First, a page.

Background and Aims Infants contribute about 5.25% of total poisoning exposures in humans. We report first case of infant to have survived Amlodipine intoxication.
Methods 11 month old infant received 12.5 times the maximum therapeutic dose of amlodipine as a result of a medication error. He presented with vomiting, lethargy, breathlessness, muffled heart sounds and progressed to hypotensive shock within hours of admission. He received mechanical ventilation, fluid therapy with normal saline and inotropes. Peripheral pulses remained feeble and blood pressure was 70/40 mm of Hg. High dose insulin infusion at 0.5 u/kg/hr with intravenous 25% dextrose and intramuscular glucagon for maintaining euglycemia was given. Continuous infusion of calcium gluconate at 0.5 mEq/kg/hr was started simultaneously. To manage prerenal failure, oliguria and congestive cardiac failure induced pulmonary oedema peritoneal dialysis was initiated.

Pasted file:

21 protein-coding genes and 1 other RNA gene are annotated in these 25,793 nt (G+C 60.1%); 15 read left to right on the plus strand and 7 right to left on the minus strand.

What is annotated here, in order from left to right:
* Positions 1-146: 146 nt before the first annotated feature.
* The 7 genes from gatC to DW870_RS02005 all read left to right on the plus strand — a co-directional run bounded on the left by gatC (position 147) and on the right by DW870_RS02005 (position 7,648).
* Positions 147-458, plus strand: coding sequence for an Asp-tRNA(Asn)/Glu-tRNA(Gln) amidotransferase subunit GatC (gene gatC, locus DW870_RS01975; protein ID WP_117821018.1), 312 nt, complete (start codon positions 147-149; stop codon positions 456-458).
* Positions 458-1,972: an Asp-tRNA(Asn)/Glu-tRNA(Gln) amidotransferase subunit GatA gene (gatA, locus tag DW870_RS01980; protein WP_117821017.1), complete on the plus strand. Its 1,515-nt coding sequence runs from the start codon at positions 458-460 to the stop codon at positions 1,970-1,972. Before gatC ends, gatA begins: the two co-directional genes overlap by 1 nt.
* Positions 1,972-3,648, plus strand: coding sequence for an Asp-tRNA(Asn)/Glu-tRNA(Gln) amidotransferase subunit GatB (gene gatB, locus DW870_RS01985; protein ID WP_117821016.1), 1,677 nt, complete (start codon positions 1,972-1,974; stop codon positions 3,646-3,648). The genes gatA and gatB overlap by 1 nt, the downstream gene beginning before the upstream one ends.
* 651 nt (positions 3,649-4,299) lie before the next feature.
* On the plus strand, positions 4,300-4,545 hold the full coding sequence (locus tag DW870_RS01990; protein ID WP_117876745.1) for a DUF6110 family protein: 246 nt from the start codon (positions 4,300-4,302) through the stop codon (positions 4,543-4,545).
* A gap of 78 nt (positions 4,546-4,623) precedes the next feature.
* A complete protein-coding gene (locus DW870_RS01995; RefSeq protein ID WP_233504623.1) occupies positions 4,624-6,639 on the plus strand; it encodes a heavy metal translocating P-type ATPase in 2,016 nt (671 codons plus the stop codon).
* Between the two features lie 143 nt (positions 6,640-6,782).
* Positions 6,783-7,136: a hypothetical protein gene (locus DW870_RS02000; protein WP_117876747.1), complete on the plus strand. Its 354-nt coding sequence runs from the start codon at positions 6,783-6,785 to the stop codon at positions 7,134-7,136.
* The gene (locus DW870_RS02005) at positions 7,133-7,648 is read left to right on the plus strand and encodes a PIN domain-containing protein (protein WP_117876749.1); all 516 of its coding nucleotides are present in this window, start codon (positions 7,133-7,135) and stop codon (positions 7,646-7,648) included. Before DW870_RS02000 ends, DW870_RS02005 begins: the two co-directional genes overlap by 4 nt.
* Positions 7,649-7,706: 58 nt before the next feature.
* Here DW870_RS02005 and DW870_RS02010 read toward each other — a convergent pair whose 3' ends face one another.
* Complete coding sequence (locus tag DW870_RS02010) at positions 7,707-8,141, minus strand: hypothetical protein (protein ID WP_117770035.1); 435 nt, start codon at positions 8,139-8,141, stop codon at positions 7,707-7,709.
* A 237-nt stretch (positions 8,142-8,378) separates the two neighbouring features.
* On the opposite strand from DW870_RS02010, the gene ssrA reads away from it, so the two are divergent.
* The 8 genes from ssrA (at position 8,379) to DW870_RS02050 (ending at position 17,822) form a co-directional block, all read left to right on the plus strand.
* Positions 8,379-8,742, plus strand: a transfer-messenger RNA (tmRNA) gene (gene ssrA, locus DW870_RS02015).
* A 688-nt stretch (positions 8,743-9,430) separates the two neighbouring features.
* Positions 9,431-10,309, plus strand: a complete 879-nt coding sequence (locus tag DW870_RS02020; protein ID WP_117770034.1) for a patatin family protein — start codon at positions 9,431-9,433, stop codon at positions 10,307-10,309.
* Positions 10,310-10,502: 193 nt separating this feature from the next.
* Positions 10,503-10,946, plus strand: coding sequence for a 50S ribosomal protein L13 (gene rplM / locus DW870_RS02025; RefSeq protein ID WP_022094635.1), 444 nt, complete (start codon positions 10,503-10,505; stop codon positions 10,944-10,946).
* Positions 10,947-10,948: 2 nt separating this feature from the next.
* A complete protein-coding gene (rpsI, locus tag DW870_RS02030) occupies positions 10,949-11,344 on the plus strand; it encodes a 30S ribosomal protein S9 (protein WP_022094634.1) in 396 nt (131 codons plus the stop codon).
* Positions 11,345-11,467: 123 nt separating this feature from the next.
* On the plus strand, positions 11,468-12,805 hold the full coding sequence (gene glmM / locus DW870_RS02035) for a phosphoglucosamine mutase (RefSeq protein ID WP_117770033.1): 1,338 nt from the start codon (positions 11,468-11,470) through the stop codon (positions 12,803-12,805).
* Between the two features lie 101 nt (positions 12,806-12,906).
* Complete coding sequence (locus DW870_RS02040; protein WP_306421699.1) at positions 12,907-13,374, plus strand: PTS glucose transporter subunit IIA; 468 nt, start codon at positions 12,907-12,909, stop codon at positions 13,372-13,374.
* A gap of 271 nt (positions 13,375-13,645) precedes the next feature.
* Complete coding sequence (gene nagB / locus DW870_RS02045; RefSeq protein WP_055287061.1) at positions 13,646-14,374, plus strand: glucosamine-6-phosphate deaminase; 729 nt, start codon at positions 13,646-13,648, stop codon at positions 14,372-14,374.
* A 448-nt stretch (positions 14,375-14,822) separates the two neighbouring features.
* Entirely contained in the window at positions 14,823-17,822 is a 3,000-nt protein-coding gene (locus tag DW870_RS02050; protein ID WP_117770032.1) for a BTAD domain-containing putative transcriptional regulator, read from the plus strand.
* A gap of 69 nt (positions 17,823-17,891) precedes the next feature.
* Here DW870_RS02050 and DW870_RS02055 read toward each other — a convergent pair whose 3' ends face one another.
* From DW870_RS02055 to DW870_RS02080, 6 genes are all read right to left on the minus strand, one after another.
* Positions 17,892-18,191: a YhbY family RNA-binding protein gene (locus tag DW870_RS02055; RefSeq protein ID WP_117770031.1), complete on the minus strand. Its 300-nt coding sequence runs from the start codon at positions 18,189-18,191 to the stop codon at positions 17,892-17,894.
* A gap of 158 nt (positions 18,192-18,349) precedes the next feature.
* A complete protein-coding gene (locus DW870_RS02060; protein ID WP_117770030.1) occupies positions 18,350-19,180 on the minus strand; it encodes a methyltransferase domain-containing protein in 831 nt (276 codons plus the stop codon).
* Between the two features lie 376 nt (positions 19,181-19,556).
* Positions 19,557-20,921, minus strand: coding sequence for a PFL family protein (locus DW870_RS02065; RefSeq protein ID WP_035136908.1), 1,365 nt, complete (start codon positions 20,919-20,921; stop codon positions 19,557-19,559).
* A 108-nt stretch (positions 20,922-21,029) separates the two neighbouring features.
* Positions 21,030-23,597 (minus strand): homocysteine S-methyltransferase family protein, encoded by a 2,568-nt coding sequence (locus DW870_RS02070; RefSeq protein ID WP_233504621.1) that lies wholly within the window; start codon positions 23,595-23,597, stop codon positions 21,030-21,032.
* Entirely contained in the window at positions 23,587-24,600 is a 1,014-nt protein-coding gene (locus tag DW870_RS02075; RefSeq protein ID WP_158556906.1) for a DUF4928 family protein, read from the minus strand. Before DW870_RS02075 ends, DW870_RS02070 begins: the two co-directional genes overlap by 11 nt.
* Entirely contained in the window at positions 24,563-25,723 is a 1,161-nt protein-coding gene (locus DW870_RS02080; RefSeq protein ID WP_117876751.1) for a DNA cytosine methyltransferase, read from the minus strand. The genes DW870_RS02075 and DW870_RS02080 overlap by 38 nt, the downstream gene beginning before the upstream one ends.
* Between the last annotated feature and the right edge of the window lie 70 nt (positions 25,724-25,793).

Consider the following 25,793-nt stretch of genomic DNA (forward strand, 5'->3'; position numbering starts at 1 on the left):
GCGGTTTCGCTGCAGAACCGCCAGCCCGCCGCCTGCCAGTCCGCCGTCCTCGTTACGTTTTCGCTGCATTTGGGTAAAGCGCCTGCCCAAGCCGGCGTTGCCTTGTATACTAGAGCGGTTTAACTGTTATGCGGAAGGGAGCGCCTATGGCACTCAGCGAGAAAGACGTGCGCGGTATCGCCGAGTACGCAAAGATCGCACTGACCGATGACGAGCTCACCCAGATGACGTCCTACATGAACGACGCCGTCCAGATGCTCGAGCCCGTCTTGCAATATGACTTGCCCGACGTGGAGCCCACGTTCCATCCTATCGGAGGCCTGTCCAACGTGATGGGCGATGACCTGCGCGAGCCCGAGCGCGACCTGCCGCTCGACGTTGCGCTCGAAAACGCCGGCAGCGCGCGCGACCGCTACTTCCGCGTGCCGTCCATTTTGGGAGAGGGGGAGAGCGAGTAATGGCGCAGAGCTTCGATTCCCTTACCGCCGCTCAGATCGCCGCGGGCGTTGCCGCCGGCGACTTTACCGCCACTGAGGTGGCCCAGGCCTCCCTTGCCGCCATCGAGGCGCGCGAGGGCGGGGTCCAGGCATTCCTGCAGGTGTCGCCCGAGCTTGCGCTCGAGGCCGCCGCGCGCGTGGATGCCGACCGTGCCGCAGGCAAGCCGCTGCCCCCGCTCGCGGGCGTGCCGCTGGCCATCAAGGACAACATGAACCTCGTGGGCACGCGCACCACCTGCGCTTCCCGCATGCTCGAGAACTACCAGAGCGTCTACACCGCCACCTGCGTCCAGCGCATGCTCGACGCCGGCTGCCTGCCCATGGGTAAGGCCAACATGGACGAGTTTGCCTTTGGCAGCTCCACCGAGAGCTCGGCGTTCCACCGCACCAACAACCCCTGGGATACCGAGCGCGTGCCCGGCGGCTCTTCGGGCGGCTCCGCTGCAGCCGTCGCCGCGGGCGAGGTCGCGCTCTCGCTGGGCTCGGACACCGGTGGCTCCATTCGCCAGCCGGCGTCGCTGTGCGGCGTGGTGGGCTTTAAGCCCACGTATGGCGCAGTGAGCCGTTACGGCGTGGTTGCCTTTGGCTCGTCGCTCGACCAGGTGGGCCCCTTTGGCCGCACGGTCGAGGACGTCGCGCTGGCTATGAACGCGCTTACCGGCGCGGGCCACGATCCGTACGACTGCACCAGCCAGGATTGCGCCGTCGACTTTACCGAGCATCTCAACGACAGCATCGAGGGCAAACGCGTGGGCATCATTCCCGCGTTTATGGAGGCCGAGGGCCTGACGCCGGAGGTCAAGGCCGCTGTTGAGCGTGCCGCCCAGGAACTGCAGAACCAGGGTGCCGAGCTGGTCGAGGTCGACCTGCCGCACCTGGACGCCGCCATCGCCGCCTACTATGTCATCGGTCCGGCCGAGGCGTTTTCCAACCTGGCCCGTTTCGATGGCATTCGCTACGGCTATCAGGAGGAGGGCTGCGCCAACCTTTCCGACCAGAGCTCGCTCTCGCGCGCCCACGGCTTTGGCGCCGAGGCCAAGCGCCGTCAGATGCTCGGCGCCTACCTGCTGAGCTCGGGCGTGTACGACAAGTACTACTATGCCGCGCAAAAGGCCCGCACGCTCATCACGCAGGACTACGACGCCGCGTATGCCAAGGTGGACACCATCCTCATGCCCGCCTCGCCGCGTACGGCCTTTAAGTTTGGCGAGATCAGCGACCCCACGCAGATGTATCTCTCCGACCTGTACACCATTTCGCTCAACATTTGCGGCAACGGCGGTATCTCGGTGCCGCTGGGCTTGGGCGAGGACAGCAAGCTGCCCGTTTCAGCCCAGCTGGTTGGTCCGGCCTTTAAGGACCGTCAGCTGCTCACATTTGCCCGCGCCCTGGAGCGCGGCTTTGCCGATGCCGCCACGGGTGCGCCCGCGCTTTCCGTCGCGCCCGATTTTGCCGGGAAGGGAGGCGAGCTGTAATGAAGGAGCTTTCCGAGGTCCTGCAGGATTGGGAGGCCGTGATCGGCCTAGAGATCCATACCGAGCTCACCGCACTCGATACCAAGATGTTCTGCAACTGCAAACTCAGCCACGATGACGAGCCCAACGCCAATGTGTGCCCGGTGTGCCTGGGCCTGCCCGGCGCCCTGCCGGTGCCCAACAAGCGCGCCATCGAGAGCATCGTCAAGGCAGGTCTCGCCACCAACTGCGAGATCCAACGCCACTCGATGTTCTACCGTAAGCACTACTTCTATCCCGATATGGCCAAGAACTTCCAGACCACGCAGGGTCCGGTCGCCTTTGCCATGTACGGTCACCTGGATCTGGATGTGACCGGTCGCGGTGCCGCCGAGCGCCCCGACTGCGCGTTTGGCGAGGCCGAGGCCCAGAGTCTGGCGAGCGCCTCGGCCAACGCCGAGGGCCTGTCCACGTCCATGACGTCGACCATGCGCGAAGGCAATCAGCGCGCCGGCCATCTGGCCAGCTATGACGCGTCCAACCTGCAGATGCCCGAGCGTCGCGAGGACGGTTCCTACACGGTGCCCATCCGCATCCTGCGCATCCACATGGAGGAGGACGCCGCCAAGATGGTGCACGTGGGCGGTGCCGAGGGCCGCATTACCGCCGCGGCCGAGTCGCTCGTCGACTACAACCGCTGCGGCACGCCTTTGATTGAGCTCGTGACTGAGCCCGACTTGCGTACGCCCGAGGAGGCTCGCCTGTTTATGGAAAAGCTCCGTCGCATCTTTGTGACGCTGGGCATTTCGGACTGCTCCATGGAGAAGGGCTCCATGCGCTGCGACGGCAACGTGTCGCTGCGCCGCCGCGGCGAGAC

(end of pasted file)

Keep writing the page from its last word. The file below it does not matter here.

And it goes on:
Result Infant improved rapidly after insulin and dextrose infusions (for 15 hours) along with glucagon and calcium gluconate infusion (for 72 hours) was initiated. Calcium channel blockers (CCB) are phenylalkyalamines. CCB act by binding to the α unit of the L Type calcium channels. Insulin secretion being calcium dependent, blockage of the L type channel results in impaired insulin secretion causing hypeglycemia. CCB poisoning results in insulin resistance. A continuous increase in blood sugar levels may predict sudden decline in hemodynamic variables rather blood pressure and pulse measurements.
Conclusion Hyperinsulinaemia/euglycaemia therapy is beneficial in seriously intoxicated patients with CCB induced hypotension, hyperglycemia, and acidosis. There may be benefit in using them in combination with other standard therapies.